Brunch Club, issue 01

Plus, a new magazine focused on elevating voices of queer people and a colorful personal project by designer and art director Elena Miska. For more along these lines (and so many others) you can follow along all day, every day on Instagram @AIGAeyeondesignFacebook, and Twitter @AIGAeyeondesign.

  1. DreamJams by Lovers 

If there’s anything more appealing than imagining slipping into some silky PJs while sitting in front of your computer in the middle of a work day, it’s imagining that those silk PJs are made by design collective Lovers. As if that isn’t dreamy enough, consider the fact that fashion designer Sadie Williams designed the pajamas (pure silk, with a winged shirt and super-wide bottoms) and graphic designer Braulio Amado created the pattern. And bringing in a whole new meaning of jam to the project is sound artist Kira Belin, who produced a “sonic artwork” from field recordings that comes with the purchase. The pajamas are ethically made in London, shaped for all genders, and “specifically designed to stimulate imaginative feelings.” We’re not totally sure how that last point will work, but they do look comfy. It’s also nice to see some self-initiated work from Lovers, whose client work we’ve long appreciated, and which has been exploring writing and experimental work via its platform PillowTalk.

2. Brunch Club magazine issue 01

When we talked to Hello Mr. founder Ryan Fitzgibbon back in 2017, his priorities for creating a growing queer community around his popular (sadly no longer printing) independent magazine were clear. Since then, Hello Mr. has launched a residency called The Issues, bringing Brunch Club in as its first magazine-in-residence. Founded by Colby Anderson and Ernest Macias with a mission “to help elevate the voices of queer people, especially those of color,” Brunch Club’s issue 00 was inserted into Hello Mr. issue 09.

After that formidable launch, the magazine has released issue 01, the first issue created outside of the residency. This issue focuses on identity and features RuPaul’s Drag Race star Valentina, as well as contributed work from artists, writers, and poets.

The Social Design Cookbook

3. Social Design Cookbook

In fall of 2018, a group of designers and researchers from Finland, Hungary, and the Netherlands took to the Finnish crowdfunding platform Mesenaatti to raise funds for a new publishing initiative—a guidebook to social cooperation in the design field. Its Social Design Cookbook was successfully funded and is now out in the world, following a launch in Budapest in July. The idea behind the book is to break down how to organize “successful and sustainable” social initiatives—i.e. formats like Critical Mass and PechaKucha nights—and figure out what has made them so successful in their local communities, and how that might be replicated in other contexts. The book also includes something called a Social Design Canvas, a design tool which can be used to study, analyze, and design new forms of social collaboration and cooperation. The team says the book is for anyone interested in “how formats of social cooperation can transform the lives of a huge number of citizens.”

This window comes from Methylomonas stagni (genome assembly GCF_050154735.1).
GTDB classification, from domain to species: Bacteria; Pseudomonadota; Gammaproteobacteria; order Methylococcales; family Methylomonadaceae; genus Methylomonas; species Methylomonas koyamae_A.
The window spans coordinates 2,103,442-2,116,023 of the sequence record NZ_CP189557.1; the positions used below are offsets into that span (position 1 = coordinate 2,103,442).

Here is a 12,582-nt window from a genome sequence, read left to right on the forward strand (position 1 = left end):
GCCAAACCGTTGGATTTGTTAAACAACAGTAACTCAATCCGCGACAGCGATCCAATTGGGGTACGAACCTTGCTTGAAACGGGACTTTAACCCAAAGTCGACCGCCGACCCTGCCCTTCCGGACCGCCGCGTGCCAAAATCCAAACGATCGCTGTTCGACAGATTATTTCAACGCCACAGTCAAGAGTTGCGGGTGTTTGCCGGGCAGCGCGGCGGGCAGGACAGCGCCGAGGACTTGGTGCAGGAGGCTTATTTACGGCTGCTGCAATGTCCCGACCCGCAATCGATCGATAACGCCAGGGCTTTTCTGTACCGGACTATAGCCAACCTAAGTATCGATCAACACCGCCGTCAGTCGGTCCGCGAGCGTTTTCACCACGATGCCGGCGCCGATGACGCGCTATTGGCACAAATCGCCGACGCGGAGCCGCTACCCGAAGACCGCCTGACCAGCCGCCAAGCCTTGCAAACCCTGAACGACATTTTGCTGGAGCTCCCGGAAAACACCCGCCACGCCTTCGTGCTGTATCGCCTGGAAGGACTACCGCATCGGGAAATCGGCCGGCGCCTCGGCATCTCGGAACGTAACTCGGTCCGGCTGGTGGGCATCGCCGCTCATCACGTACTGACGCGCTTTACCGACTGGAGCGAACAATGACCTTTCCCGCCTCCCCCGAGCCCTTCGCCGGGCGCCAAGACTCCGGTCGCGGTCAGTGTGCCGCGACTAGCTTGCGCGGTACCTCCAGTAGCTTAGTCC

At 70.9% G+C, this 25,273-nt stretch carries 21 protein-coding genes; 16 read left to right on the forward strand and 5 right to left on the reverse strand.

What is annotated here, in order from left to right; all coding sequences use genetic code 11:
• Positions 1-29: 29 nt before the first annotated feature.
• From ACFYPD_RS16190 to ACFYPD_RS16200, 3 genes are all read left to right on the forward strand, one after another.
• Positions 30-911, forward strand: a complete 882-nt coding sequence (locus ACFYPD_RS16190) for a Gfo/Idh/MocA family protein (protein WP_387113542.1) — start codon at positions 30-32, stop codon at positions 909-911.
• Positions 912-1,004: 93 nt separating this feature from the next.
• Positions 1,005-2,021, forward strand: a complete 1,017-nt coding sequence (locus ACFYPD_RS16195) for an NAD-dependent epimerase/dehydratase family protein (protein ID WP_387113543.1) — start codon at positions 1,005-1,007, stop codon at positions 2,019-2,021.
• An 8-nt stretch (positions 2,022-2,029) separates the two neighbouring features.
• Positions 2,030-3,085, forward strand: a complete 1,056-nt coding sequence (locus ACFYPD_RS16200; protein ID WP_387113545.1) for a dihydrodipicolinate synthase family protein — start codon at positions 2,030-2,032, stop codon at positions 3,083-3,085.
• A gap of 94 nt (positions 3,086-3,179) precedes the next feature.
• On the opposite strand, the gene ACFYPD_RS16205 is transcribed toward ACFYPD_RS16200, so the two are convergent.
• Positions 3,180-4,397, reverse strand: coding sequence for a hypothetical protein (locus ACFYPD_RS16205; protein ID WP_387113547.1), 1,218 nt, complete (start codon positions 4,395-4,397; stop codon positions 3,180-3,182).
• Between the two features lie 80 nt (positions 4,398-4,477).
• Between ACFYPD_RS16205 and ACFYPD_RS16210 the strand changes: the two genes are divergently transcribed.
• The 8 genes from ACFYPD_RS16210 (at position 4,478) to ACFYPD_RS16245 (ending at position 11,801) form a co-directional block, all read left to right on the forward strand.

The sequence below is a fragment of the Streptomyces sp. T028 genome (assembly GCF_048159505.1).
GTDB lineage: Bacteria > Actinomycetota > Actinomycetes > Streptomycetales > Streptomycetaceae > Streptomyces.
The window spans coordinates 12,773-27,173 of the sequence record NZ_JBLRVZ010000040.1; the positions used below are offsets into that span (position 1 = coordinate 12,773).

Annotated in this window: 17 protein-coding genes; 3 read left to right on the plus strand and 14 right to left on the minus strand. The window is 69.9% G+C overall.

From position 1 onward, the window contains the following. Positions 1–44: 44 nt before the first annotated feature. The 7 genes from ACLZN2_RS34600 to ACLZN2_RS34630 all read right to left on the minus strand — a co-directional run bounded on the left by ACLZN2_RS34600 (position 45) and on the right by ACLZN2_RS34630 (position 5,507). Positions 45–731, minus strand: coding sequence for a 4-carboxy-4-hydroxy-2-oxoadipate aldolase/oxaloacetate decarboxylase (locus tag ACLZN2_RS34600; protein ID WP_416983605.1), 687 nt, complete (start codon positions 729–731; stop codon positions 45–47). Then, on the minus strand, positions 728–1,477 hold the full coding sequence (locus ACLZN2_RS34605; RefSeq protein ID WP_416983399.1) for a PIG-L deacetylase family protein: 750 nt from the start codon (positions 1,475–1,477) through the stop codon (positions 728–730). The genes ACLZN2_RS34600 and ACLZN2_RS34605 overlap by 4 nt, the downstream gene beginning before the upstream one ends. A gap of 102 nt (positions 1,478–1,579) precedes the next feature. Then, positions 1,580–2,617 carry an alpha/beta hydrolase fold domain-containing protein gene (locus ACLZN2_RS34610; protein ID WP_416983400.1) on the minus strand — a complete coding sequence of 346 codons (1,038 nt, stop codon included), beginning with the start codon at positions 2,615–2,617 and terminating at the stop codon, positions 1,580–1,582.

4. Interplay by Elena Miska

Designer and art director Elena Miska sent over some eye-catching new work in the form of a photo series called Interplay. The project brings together the three disciplines she inhabits—art, design and fashion—and was an exercise in holistic creation. Miska did everything from fabricating the geometric set design to the styling, casting, and production.

“Normally, when I’m doing art direction for a campaign or an editorial, I come up with concepts to share with the client or publication, and also propose a team including a photographer, set designer, hair and makeup, and so on,” says Miska. “Then I brief them on what the concept and vision is so that they can do their jobs. For Interplay, I did the art direction, the fabrication of the blocks, set design, styling, casting, and production, and then collaborated with a photographer, hair stylist, and makeup artist to bring it all to life.”

5. Specht Studio’s UNESCO proposals

We’re interested in unearthing “rejected designs” on the site—both with our Rejected Designs series and by covering projects that recycle old ideas. Maybe it’s a bit of a trope in design to be fascinated with the work that never made it, but it’s also a nice peek inside of a process. Plus, there’s a lot of gems out there that go unseen because the client decided to go another direction.

Take, for example, Specht Studio’s proposals for the UNESCO’s upcoming “Futures of Education” project that we spotted on Instagram early last week. Launching in September 2019, the project looks at how education can be rethought to contribute to the global common good. UNESCO put out a call for a “distinctive visual” (something between logotype and typography) to represent the project across its various communication platforms. Full of enthusiasm for the project, designer Stephanie Specht sent in six proposals instead of just one, and was shortlisted in the top three studios before UNESCO eventually decided to go with a project that showed more language versatility with the type. 

We found the work to be great nonetheless, and an interesting look into how Specht was thinking about the proposals. In one idea, a grid is made out of custom letterforms spelling out FOE (Futures of Education). As a show of flexibility, each of the languages used in the project gets its own logo by shifting the “O.” In another proposal, Specht developed a system wherein the logo was made out of lines and a circle, with each language getting its own color—but flipped around, the shape resembles a person. Check them all out above.